Friday, March 26, 2010

Cycle time and cashflow

Cycle time*, by which I mean the time to market for a feature, is not merely an academic concern. In times like these it may involve your job security, your project's viability and your company's future.

Clarke Ching amusingly points this out in his latest biztech parable "Rocks into Gold" with a tale of a back-from-the-brink project that found a simple way to justify its existence and solve the cashflow problem. It a quick read that's well worth the effort.

Graph's like the one above also bring home the message that even a small reduction in cycle time - specifically the time to external release of new features of a product - can result in major improvements in economic performance measured by return on investment (ROI), time to pay back, and profitability.

Agile processes - influenced for example by Goldratt's Theory of Constraints (TOC) - stress the need for rapid turn around and frequent releases, and the key drivers for this are the financial benefits from early release. The inhibitors to frequent and early release of new features are usually lack of automated testing and incomplete continuous integration. Using the financial arguments, particularly improving ROI, is the best way to justify and assess investment in this area. Automating acceptance tests in particular involves considerable effort and expense, but if it results in reduced cycle times and improved quality the financial justification is clear.

*Note: Unfortunately cycle time is an overloaded term that means different things to different people. I now trying to use a different term whenever I can. See "In search of unambiguous terminology for Flow systems" for further discussion of this issue.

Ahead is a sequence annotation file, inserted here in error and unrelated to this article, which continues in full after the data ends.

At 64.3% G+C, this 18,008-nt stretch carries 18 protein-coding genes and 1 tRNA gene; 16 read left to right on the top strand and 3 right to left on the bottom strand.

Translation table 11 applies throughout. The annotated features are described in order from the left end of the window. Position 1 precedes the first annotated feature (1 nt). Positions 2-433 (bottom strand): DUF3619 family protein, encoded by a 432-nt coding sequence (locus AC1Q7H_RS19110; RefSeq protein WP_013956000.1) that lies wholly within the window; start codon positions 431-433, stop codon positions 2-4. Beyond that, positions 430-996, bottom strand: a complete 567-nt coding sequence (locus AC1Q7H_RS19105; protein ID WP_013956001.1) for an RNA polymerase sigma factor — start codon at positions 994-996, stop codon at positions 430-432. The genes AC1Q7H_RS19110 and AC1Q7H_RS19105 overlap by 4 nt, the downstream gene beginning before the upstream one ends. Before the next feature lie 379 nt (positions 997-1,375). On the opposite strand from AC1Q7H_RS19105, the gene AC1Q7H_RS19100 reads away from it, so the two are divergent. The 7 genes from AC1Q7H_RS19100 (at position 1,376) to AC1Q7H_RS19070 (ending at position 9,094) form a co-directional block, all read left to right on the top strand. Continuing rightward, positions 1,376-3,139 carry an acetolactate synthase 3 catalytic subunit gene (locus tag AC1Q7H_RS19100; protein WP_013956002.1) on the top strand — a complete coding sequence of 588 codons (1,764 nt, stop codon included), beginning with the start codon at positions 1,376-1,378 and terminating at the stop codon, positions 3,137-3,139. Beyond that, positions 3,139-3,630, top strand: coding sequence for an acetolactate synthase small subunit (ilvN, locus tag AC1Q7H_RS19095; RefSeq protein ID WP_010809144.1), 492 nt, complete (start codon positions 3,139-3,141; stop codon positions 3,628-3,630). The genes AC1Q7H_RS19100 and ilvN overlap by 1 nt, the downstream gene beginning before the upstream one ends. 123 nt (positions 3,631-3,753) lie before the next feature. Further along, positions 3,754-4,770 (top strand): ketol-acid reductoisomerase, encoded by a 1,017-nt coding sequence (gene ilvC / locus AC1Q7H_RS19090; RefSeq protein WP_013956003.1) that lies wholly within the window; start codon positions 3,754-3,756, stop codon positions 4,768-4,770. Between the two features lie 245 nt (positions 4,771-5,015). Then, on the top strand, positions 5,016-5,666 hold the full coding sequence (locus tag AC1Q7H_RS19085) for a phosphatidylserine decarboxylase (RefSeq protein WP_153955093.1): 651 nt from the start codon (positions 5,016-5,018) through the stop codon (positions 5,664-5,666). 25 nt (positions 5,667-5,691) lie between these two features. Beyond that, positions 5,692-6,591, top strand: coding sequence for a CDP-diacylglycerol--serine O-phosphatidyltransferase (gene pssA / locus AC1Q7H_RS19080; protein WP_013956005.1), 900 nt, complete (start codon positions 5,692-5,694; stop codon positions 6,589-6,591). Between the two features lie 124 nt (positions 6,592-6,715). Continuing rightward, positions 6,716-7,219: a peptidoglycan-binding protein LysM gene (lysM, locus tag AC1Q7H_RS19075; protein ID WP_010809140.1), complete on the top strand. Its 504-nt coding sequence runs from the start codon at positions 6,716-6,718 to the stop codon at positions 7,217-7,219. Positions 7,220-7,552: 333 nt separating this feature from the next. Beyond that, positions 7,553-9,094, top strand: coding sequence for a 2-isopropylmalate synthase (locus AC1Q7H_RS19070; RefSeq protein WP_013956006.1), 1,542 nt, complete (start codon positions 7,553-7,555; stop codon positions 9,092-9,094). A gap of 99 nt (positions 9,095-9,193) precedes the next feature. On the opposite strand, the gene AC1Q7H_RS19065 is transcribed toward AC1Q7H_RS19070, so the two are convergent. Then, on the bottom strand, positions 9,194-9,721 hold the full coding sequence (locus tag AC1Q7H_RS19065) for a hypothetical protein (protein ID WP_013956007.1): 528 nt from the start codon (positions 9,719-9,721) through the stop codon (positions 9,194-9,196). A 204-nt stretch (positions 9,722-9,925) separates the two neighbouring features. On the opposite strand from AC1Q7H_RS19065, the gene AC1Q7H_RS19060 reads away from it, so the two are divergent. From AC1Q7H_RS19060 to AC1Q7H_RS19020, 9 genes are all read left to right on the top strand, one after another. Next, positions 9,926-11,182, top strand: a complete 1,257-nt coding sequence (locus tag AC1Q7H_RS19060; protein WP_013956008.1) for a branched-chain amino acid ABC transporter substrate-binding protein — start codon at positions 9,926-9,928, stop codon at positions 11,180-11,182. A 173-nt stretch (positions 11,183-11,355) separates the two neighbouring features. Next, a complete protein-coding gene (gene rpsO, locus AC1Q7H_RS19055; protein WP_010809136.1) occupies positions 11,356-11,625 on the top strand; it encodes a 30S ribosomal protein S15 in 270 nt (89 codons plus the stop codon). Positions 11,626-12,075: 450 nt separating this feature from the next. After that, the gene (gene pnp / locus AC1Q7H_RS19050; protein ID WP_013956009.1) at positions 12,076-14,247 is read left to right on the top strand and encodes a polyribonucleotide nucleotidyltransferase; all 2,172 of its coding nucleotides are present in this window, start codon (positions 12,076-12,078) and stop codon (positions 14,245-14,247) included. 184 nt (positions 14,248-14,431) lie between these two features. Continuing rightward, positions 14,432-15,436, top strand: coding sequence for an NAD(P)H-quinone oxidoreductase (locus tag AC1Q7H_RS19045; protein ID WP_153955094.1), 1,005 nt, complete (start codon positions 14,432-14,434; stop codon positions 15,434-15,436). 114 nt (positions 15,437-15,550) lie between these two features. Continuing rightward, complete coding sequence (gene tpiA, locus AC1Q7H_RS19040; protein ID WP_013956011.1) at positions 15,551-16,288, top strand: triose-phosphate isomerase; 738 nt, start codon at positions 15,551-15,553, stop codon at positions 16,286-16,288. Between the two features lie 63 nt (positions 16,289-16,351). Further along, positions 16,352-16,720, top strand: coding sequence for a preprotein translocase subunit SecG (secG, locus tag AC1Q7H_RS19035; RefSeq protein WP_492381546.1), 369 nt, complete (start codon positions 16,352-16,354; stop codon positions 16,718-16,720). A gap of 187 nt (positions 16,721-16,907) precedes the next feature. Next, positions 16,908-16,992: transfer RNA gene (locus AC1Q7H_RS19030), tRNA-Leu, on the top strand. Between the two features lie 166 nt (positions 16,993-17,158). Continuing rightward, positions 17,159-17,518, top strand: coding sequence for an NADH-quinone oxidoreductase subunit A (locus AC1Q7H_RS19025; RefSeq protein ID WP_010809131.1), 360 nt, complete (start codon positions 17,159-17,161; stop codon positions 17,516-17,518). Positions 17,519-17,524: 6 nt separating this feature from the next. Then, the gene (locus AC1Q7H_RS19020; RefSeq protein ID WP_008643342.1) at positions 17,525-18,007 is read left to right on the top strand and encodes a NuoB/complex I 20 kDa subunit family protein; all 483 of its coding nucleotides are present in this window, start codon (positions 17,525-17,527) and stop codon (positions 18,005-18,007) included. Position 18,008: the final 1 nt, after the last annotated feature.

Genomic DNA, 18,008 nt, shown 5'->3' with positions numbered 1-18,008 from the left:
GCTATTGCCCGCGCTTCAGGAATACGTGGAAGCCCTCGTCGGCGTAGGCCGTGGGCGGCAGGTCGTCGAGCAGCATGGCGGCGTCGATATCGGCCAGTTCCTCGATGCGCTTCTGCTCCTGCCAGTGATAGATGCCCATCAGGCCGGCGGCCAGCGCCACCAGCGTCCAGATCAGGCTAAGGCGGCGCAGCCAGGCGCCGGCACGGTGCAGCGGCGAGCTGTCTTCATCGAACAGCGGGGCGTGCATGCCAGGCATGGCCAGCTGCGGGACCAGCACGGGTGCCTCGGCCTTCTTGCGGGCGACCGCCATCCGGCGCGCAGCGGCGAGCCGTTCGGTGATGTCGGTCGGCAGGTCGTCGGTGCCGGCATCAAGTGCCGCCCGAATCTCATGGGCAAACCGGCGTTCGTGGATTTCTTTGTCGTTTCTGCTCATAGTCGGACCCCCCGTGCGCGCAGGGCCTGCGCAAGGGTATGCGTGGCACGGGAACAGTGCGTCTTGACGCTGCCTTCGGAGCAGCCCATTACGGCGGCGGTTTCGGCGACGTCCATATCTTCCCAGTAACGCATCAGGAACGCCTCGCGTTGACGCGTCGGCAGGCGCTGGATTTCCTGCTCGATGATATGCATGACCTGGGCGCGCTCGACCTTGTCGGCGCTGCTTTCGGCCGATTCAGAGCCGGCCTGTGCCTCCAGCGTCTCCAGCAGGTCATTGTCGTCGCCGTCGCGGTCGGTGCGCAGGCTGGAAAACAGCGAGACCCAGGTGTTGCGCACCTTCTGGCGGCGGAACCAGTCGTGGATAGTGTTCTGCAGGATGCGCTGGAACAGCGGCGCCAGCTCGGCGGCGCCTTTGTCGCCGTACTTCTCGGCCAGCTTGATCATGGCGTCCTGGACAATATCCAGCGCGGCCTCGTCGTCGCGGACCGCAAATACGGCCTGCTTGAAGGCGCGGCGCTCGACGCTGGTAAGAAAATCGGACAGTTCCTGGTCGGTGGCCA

Thursday, March 25, 2010

Driven by priority - practical tips

Agile processes are designed to support changing activities when the business environment changes. This after all is the natural understanding of the word agile - the ability to change direction quickly. What this means in practice is the tasks in plans - backlog items in a release say - have to be prioritised and changed when priorities change. This has always been a feature of xProcess, but in the very earliest releases the priorities list was a single list. We soon found when we had up to 1000 stories, features requests and defects to prioritise against each other it was an almost impossible task to get your brain round it all. This led to the current model in the product where groups of tasks can be defined and prioritised relative to one another, and then the groups themselves can be given a "weight" relative to other groups so that the overall priority list can be derived. This allowed us for example to prioritize bugs relative to one another and then decide on the balance between bug-fixing and new features in any given release. It made the whole process much more manageable.

The screen shot below shows a single "Priority Group" being prioritised, either by dragging and dropping tasks or by giving them a priority number.

Recently a user of the xProcess "Basic Scrum" process raised the issue that the relative priorities of user stories get lost if stories are moved from one Sprint to another (for example if they are incomplete at the end of the Sprint). Here's my reply:

xProcess has a very flexible mechanism for defining priorities using "Priority Groups" which allows any Folder or Parent Task which has been "prioritised" to support ordering of tasks within it. Each Priority Group can be given a "weight" so that all the priorities can be combined into the ordered list that the scheduler uses. As with many of the very flexible mechanisms in the product, when you actually tailor the product for a given process (Basic Scrum in this case), you have to make some decisions about the normal way to use the features.